P lead question

Hello,

i think the p lead on my pacer may be miswired. I have what I think is old wiring with external brading and slick mags. Only the internal core of the wire is attached to the magneto stud and the shielding is attached to nothing.

What i I read on here was to connect the p lead to the stud and the shielding to the ground stud on the magneto. So that seems straight forward and uncontroversial.

My question is what should the other end of the wires at the switch look like. I seem to hear different answers.

First, should the shielding be connected to the ground stud on the switch or not? I have read some folks say what I learned at the eaa avionics course: the other end of the shielding shouldn’t be connected to anything to remove emf. I have read others who say connect it to the ground stud on the switch arguing that when in the switch is in the off position there’s no emf since the engine isn’t running and you wont get an emf ground loop. And when the switch is in the L,R, or B position, the shielding is disconnected from and terminates at the switch and thus only connected on the magneto end when running. Whose got this right?

Secondly, right now my ground stud on the magneto switch is connected via a short wire to a screw bolted through the panel. Not sure that’s a great ground, and I also wonder if that could fry my electronics that are also bolted to the panel as current tries to find ground. Does anyone have an opinion? Is this a good idea to ground the magnetos into the panel?

Third, does the switch ground stud need another wire connected to the frame, or panel? I read some folks say the shielding is only for emf and not part of the ground circuit, which leads me to think I need another wire to ground from the switch. I read others who said slick recommends grounding through the ground on the magneto, which leads me to think I don’t need another wire and if anything it would undermine the emf isolation the shielding provides.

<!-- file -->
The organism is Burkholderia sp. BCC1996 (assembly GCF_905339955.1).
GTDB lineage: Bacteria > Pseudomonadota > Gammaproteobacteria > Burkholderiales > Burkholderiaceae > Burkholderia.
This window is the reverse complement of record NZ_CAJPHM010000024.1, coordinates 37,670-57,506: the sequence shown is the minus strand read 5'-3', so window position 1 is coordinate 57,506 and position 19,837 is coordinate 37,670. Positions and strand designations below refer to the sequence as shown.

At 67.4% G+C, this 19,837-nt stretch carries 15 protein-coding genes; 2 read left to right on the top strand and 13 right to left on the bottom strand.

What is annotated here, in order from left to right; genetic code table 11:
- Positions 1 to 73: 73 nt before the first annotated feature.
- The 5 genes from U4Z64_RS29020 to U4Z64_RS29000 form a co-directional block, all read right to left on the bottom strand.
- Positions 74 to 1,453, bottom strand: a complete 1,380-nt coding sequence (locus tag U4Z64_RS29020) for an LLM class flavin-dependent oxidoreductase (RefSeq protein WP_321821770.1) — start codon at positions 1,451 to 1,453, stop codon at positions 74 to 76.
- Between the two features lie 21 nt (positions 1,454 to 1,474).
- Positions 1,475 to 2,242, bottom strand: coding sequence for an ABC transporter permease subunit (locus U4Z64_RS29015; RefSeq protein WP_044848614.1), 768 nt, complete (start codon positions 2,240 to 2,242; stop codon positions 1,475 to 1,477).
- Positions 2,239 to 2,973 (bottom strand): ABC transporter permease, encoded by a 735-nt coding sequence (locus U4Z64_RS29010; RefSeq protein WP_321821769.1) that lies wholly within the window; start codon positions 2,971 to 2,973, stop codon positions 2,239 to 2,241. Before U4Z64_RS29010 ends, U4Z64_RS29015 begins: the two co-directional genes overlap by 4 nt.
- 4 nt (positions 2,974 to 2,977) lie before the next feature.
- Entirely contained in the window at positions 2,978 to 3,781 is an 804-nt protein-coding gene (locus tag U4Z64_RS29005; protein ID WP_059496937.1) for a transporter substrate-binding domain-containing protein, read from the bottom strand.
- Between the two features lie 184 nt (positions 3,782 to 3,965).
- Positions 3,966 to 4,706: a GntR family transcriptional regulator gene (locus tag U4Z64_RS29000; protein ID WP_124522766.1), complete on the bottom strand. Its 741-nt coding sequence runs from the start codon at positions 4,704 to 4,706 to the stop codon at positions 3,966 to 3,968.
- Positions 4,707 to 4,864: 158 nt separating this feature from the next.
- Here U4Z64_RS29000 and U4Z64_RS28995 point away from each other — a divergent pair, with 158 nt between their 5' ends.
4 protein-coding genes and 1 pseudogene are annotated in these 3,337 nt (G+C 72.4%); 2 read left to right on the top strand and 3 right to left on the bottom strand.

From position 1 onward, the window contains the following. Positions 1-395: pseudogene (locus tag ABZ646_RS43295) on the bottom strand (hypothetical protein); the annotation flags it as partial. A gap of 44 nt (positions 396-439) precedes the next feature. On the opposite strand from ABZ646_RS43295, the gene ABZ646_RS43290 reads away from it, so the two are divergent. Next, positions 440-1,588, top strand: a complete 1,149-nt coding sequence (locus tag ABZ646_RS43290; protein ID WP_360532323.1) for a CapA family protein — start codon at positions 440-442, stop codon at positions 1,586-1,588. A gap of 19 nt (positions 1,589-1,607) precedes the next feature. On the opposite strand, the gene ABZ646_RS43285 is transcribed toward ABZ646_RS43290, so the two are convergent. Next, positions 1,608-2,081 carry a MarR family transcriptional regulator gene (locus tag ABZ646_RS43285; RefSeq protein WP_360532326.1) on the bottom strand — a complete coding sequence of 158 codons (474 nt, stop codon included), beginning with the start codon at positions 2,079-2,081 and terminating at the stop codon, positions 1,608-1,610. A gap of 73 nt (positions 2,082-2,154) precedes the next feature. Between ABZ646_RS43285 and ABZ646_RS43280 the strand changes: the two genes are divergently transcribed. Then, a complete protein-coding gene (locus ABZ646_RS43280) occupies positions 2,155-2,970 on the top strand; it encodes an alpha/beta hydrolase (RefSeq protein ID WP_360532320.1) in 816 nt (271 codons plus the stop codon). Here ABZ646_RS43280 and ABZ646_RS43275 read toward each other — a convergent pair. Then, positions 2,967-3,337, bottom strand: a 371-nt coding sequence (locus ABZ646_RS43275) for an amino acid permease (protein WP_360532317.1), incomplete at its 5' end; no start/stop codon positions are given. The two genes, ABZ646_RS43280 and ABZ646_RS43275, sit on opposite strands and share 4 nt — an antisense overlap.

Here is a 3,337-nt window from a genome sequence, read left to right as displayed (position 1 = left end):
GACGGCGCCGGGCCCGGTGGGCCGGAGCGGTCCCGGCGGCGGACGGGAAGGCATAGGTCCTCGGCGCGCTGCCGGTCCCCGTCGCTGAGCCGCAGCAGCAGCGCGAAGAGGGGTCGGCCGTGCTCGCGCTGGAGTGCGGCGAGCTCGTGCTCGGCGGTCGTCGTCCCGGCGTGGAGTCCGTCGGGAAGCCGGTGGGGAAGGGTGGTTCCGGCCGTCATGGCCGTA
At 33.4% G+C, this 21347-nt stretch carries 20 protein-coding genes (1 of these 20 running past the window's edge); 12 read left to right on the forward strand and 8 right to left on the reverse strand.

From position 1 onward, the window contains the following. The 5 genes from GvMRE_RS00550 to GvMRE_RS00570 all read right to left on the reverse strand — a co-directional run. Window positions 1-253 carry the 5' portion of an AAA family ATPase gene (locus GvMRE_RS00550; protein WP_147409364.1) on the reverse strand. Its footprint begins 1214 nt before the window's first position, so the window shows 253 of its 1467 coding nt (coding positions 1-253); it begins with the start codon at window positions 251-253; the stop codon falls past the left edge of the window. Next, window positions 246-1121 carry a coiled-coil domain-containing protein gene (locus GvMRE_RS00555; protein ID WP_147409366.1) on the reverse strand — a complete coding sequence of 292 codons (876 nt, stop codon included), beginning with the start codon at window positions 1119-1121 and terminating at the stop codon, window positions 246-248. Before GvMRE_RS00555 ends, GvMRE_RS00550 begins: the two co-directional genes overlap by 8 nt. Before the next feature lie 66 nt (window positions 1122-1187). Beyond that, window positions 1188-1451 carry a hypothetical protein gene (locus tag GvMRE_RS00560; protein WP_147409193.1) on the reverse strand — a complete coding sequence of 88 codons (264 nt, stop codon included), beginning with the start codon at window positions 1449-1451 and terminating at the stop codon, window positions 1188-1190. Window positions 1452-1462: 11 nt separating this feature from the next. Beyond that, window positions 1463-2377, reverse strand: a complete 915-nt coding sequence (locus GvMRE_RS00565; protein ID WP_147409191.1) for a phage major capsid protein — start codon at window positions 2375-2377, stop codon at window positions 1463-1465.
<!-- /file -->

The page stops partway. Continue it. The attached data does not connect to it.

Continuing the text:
For the third question, my thinking is that it depends on whether you connect the shielding to the ground stud on the switch or not. If you do, then in the off position you are grounded through the shielding back to the magneto, to the engine, to the frame. If you don’t connect the shielding to the switch then you need to get it to grounded somehow like the firewall, panel etc. maybe that explains the different opinions I read. Did I guess right?
 
The shield is for RMI only and not to ground the magnetos. I use a seperate ground wire at the switch to my common ground to a ground lug under the panel usually welded to the frame. I merged your thread with two more with some really good information. I had to read through some posts to refamiliarize myself on the subject
 
Thanks Steve. i started looking through the posts but sadly lots of the links seems dead to sky ranch, etc. So, if I understand your post the ground wire at the panel I have is what you do and you would connect the shielding at the mag. What do you do,with the shielding on the other end? Terminate at firewall or connect to the ground switch?

And , I kept researching this last night and found a post mention mag filters on the firewall. I didn’t know what I was looking at and assumed that the prongs sticking out of the firewall were a fancy way bring the p leads through the firewall but now think those are the original mag filters. I have slick mags and saw some posts say you shouldn’t use mag filters with slicks, but I co uldn’t find anything from champion on the subject or a manual. How are folks wiring slicks? Should I remove those filters and run wire to the switch?
 
I don’t recall the explanation behind it at the moment but I was taught sheilding only gets connected at one end and I don’t think I have ever seen it done otherwise.
 
As a general matter, that is what eaa taught me when I went to their avionics class. But, some say ground the switch and don't connect the shielding these are two different circuits for different purposes (Steve seems to be in this camp). Others say connect the shielding to the switch but don't ground the switch and the shielding serves double purpose (Jim seems to be in this camp). When switch is off, it is the ground. When on, it is open and thus acting as the emf sink. And, still other folks say this emf ground loop issue was an issue with old electronics which has largely been designed out of newer radios and that it is better to ground both ends now for some reason I didn't quite get. So, I count at least 3 different answers.

Then you have these firewall mounted filters. Some seem to have 'em. Some say after 50 years they are trash and should be removed. Some say you only need them for Bendix and that the extra capacitor can harm slicks due to how they are designed and/or the plugs. Others, of course, disagree.


Maybe I should have just asked if wheel landings are better than three points. :new_Eyecrazy:



I don’t recall the explanation behind it at the moment but I was taught sheilding only gets connected at one end and I don’t think I have ever seen it done otherwise.
 
I just wire it like Piper did, figure as many airplanes as they build they knew what they were doing.